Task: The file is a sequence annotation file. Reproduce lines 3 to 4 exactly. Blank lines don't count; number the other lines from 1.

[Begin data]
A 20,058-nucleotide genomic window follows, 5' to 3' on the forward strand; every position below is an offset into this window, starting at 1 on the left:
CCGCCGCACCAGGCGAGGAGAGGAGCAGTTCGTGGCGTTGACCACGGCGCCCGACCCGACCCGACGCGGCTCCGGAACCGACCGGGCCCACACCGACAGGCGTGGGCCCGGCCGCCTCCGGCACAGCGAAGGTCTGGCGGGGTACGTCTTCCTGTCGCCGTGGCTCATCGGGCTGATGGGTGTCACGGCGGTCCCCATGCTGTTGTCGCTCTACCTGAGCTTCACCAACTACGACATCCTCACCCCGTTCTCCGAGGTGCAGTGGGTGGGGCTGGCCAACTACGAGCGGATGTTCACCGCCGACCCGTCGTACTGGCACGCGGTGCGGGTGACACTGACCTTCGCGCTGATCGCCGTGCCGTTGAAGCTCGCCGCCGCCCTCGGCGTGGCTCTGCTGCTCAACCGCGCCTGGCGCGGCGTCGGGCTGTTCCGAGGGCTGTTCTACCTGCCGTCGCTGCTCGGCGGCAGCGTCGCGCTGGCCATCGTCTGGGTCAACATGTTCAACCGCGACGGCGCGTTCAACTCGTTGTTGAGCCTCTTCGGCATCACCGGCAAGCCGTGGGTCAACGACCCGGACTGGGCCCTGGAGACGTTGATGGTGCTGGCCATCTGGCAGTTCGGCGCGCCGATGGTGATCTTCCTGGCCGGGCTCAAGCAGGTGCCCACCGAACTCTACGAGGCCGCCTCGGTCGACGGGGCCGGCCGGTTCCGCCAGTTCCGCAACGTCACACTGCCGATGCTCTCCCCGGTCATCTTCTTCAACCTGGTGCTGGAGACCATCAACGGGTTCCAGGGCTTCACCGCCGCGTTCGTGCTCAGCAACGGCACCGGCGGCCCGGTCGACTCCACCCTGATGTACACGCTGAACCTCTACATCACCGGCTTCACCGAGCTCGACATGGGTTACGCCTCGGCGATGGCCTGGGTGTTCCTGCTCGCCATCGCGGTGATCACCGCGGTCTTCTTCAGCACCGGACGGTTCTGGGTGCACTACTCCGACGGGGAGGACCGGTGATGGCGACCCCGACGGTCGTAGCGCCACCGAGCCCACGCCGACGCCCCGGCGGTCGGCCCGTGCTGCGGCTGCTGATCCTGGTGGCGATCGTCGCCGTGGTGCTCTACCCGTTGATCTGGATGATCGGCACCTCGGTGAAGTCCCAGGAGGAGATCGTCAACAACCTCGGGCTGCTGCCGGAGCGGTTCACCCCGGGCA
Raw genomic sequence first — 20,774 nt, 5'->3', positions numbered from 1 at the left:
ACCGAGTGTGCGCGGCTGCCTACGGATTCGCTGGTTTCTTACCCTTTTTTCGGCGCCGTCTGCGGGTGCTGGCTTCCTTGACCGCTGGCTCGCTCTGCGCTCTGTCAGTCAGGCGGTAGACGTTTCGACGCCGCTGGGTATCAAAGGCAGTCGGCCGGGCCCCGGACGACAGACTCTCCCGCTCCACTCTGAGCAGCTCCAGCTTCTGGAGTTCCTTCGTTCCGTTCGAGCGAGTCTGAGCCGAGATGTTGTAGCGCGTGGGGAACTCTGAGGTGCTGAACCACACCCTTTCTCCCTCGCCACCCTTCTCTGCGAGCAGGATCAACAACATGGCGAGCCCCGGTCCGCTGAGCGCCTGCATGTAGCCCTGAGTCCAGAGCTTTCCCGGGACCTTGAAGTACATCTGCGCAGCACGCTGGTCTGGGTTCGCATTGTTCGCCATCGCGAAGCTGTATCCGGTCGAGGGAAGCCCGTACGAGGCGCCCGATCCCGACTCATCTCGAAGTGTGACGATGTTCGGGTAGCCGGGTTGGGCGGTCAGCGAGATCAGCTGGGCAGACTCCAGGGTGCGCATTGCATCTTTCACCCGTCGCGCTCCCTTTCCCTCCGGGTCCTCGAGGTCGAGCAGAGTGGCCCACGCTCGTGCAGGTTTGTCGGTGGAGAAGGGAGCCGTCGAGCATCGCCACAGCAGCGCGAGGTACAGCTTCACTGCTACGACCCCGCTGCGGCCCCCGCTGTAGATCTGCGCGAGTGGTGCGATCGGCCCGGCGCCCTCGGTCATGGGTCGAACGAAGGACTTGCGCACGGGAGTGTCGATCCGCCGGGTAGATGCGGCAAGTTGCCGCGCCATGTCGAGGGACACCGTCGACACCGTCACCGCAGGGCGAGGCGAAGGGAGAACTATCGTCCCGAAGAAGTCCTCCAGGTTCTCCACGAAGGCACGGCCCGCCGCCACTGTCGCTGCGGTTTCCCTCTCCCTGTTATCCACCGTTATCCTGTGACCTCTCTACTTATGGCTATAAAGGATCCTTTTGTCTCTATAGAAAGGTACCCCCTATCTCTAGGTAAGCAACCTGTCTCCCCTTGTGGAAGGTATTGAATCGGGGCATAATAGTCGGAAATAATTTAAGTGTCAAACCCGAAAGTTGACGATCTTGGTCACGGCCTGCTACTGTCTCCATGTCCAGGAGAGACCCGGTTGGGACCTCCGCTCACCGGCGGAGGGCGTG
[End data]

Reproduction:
Raw genomic sequence first — 20,774 nt, 5'->3', positions numbered from 1 at the left:
ACCGAGTGTGCGCGGCTGCCTACGGATTCGCTGGTTTCTTACCCTTTTTTCGGCGCCGTCTGCGGGTGCTGGCTTCCTTGACCGCTGGCTCGCTCTGCGCTCTGTCAGTCAGGCGGTAGACGTTTCGACGCCGCTGGGTATCAAAGGCAGTCGGCCGGGCCCCGGACGACAGACTCTCCCGCTCCACTCTGAGCAGCTCCAGCTTCTGGAGTTCCTTCGTTCCGTTCGAGCGAGTCTGAGCCGAGATGTTGTAGCGCGTGGGGAACTCTGAGGTGCTGAACCACACCCTTTCTCCCTCGCCACCCTTCTCTGCGAGCAGGATCAACAACATGGCGAGCCCCGGTCCGCTGAGCGCCTGCATGTAGCCCTGAGTCCAGAGCTTTCCCGGGACCTTGAAGTACATCTGCGCAGCACGCTGGTCTGGGTTCGCATTGTTCGCCATCGCGAAGCTGTATCCGGTCGAGGGAAGCCCGTACGAGGCGCCCGATCCCGACTCATCTCGAAGTGTGACGATGTTCGGGTAGCCGGGTTGGGCGGTCAGCGAGATCAGCTGGGCAGACTCCAGGGTGCGCATTGCATCTTTCACCCGTCGCGCTCCCTTTCCCTCCGGGTCCTCGAGGTCGAGCAGAGTGGCCCACGCTCGTGCAGGTTTGTCGGTGGAGAAGGGAGCCGTCGAGCATCGCCACAGCAGCGCGAGGTACAGCTTCACTGCTACGACCCCGCTGCGGCCCCCGCTGTAGATCTGCGCGAGTGGTGCGATCGGCCCGGCGCCCTCGGTCATGGGTCGAACGAAGGACTTGCGCACGGGAGTGTCGATCCGCCGGGTAGATGCGGCAAGTTGCCGCGCCATGTCGAGGGACACCGTCGACACCGTCACCGCAGGGCGAGGCGAAGGGAGAACTATCGTCCCGAAGAAGTCCTCCAGGTTCTCCACGAAGGCACGGCCCGCCGCCACTGTCGCTGCGGTTTCCCTCTCCCTGTTATCCACCGTTATCCTGTGACCTCTCTACTTATGGCTATAAAGGATCCTTTTGTCTCTATAGAAAGGTACCCCCTATCTCTAGGTAAGCAACCTGTCTCCCCTTGTGGAAGGTATTGAATCGGGGCATAATAGTCGGAAATAATTTAAGTGTCAAACCCGAAAGTTGACGATCTTGGTCACGGCCTGCTACTGTCTCCATGTCCAGGAGAGACCCGGTTGGGACCTCCGCTCACCGGCGGAGGGCGTG